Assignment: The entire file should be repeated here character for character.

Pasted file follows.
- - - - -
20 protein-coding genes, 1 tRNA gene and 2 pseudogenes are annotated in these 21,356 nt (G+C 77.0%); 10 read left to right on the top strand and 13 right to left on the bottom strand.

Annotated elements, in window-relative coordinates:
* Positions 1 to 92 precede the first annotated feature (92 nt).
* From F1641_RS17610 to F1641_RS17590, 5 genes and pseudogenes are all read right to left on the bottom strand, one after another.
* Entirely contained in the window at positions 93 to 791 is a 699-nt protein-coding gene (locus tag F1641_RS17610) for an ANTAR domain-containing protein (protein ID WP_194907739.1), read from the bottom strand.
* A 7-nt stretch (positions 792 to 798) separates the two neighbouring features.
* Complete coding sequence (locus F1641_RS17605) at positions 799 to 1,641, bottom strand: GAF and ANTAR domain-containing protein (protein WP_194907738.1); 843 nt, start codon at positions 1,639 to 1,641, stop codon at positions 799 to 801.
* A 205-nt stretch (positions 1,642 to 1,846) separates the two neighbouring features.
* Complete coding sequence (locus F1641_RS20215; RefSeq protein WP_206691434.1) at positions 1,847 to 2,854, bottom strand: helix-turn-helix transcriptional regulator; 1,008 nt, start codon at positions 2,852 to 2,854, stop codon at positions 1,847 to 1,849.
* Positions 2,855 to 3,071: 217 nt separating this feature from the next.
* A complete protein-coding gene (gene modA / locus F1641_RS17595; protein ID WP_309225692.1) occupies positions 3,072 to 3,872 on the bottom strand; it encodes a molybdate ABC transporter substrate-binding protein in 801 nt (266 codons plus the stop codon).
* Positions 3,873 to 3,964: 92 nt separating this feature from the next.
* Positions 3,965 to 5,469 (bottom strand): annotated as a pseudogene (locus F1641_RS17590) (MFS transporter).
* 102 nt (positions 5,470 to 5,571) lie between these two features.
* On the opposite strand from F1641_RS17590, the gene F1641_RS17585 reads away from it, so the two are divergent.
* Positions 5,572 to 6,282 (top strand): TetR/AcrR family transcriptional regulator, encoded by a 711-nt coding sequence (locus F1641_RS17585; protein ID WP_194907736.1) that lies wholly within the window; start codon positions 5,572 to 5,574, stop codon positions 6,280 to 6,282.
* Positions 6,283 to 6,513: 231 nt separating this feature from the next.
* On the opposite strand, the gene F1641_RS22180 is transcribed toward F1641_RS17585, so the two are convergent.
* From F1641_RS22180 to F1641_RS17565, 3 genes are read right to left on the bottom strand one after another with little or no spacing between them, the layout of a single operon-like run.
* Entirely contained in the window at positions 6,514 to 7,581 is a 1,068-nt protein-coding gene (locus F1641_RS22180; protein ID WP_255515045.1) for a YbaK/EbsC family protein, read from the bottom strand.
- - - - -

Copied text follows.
20 protein-coding genes, 1 tRNA gene and 2 pseudogenes are annotated in these 21,356 nt (G+C 77.0%); 10 read left to right on the top strand and 13 right to left on the bottom strand.

Annotated elements, in window-relative coordinates:
* Positions 1 to 92 precede the first annotated feature (92 nt).
* From F1641_RS17610 to F1641_RS17590, 5 genes and pseudogenes are all read right to left on the bottom strand, one after another.
* Entirely contained in the window at positions 93 to 791 is a 699-nt protein-coding gene (locus tag F1641_RS17610) for an ANTAR domain-containing protein (protein ID WP_194907739.1), read from the bottom strand.
* A 7-nt stretch (positions 792 to 798) separates the two neighbouring features.
* Complete coding sequence (locus F1641_RS17605) at positions 799 to 1,641, bottom strand: GAF and ANTAR domain-containing protein (protein WP_194907738.1); 843 nt, start codon at positions 1,639 to 1,641, stop codon at positions 799 to 801.
* A 205-nt stretch (positions 1,642 to 1,846) separates the two neighbouring features.
* Complete coding sequence (locus F1641_RS20215; RefSeq protein WP_206691434.1) at positions 1,847 to 2,854, bottom strand: helix-turn-helix transcriptional regulator; 1,008 nt, start codon at positions 2,852 to 2,854, stop codon at positions 1,847 to 1,849.
* Positions 2,855 to 3,071: 217 nt separating this feature from the next.
* A complete protein-coding gene (gene modA / locus F1641_RS17595; protein ID WP_309225692.1) occupies positions 3,072 to 3,872 on the bottom strand; it encodes a molybdate ABC transporter substrate-binding protein in 801 nt (266 codons plus the stop codon).
* Positions 3,873 to 3,964: 92 nt separating this feature from the next.
* Positions 3,965 to 5,469 (bottom strand): annotated as a pseudogene (locus F1641_RS17590) (MFS transporter).
* 102 nt (positions 5,470 to 5,571) lie between these two features.
* On the opposite strand from F1641_RS17590, the gene F1641_RS17585 reads away from it, so the two are divergent.
* Positions 5,572 to 6,282 (top strand): TetR/AcrR family transcriptional regulator, encoded by a 711-nt coding sequence (locus F1641_RS17585; protein ID WP_194907736.1) that lies wholly within the window; start codon positions 5,572 to 5,574, stop codon positions 6,280 to 6,282.
* Positions 6,283 to 6,513: 231 nt separating this feature from the next.
* On the opposite strand, the gene F1641_RS22180 is transcribed toward F1641_RS17585, so the two are convergent.
* From F1641_RS22180 to F1641_RS17565, 3 genes are read right to left on the bottom strand one after another with little or no spacing between them, the layout of a single operon-like run.
* Entirely contained in the window at positions 6,514 to 7,581 is a 1,068-nt protein-coding gene (locus F1641_RS22180; protein ID WP_255515045.1) for a YbaK/EbsC family protein, read from the bottom strand.